EDITOR OF REDSTATE
Things to Cut?
Paul Krugman wants to tax all sorts of things and in his zeal to tax (coupled with his partisan hackery) he chooses to ignore the GOP was willing to raise taxes on the Super Committee.
Krugman wants to tax the rich, tax financial transactions, tax pretty much everything. It has become the Democrats’ mantra: tax, tax, tax.
But they still can’t deal with this question: if we raise taxes on everybody earning $200,000.00 a year or more to the Democrats’ preferred level, whatever that level might be, we still won’t have enough to close this year’s budget deficit, let alone actually start whittling away at the national debt. So what do we cut?
But wait, there’s more.
Historically, tax revenue into the federal government has averaged 18.5% of GDP. It has gotten as high as 21%, but only during the major economic boom and dot com bubble of 1998. It didn’t last long. The historic average returned.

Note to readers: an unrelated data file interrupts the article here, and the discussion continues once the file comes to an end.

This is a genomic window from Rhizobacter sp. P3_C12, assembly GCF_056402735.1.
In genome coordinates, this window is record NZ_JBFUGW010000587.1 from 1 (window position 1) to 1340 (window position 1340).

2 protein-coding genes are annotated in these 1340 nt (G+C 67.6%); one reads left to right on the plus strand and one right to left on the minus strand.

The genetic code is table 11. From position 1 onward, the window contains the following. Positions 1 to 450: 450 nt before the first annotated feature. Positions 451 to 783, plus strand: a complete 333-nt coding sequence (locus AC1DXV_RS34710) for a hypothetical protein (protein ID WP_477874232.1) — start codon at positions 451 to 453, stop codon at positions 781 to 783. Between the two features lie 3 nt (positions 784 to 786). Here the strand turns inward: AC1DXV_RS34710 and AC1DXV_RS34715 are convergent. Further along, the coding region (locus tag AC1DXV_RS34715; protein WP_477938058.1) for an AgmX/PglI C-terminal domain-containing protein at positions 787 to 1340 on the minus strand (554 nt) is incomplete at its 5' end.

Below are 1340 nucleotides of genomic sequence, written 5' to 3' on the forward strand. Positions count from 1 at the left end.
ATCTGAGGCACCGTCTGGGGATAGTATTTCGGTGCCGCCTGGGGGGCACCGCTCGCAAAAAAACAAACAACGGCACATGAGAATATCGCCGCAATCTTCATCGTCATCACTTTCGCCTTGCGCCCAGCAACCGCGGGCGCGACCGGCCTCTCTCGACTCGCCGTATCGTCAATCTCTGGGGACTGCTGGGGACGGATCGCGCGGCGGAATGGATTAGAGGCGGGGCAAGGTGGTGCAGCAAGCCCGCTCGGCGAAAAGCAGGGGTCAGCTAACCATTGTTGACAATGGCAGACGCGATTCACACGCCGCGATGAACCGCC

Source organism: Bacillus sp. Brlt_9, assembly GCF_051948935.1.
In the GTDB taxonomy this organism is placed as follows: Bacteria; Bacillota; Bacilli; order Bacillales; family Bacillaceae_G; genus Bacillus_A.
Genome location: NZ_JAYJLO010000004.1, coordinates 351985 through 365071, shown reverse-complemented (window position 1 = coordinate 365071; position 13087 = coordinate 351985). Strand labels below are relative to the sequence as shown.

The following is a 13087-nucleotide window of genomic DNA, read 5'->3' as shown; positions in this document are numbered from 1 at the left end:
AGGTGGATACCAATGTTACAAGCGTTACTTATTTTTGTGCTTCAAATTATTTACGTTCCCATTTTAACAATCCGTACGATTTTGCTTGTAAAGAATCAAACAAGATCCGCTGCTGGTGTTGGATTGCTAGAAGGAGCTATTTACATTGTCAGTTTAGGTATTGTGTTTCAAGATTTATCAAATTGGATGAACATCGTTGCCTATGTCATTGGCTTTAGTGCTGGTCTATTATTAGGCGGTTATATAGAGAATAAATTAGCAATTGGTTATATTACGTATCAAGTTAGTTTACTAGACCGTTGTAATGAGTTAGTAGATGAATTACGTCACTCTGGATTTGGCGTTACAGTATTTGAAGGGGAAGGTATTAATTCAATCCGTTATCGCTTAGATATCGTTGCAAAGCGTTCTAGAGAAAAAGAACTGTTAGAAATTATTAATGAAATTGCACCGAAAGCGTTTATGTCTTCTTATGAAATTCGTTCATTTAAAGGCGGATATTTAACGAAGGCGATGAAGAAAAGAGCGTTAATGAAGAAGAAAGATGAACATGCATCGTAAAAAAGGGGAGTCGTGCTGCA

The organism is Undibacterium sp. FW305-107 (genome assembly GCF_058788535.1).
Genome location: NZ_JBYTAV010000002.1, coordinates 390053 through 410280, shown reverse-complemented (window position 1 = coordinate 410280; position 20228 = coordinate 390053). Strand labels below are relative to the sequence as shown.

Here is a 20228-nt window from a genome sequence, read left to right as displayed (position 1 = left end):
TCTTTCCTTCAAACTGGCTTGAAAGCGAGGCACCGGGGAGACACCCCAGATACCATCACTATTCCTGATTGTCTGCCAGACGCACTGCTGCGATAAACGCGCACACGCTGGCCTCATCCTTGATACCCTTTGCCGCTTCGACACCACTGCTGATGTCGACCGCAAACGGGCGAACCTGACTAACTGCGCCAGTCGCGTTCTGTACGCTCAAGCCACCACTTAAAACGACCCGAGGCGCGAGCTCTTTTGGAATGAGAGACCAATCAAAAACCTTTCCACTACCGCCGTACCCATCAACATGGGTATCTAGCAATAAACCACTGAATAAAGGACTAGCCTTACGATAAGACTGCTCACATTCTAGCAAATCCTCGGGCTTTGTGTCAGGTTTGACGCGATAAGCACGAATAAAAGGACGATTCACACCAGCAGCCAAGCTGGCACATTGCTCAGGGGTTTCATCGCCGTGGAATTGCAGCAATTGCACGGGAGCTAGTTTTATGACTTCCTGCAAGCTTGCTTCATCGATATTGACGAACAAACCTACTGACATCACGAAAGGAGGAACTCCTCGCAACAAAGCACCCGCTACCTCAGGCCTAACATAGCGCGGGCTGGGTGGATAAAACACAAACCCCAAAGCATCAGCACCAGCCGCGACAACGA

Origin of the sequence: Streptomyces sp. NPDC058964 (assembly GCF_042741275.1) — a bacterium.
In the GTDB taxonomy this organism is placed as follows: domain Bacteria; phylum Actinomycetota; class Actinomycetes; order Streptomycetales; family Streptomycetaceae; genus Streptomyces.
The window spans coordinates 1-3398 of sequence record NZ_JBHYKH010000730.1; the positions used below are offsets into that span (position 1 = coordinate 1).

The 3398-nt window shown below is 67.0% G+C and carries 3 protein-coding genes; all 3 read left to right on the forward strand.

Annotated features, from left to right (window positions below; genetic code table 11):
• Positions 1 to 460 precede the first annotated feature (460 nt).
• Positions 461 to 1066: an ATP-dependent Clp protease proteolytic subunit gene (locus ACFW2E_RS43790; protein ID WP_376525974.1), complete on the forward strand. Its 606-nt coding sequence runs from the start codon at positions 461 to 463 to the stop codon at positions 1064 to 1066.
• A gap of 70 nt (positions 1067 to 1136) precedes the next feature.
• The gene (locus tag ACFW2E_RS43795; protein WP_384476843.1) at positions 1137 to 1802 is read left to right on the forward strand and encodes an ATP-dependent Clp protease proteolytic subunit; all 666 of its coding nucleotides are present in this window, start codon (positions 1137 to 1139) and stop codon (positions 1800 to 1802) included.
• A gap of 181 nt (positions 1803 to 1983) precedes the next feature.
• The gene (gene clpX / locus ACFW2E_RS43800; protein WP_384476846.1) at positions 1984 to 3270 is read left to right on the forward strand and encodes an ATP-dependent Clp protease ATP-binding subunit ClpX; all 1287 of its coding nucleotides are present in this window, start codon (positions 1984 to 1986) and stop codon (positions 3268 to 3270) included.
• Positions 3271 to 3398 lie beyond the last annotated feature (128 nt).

The historic average existed both before and after the Bush tax cuts. That’s right. The rate of revenue into the Treasury was not significantly impacted by Bush’s tax cuts. The biggest impact on tax revenue has been the loss of American jobs.
As Marco Rubio said earlier this year, we don’t need new taxes. We need new tax payers.
So again, if we raise taxes and it won’t even close the budget deficit and if we raise taxes and still average out at about 18.5% of GDP, what should we cut to close the deficit and what should we do to get Washington’s spending back to 18.5% of GDP?
The Democrats won’t answer that because at the end of the day they, like the GOP, agree with Dick Cheney. To them, deficits don’t really matter. It’s all politics.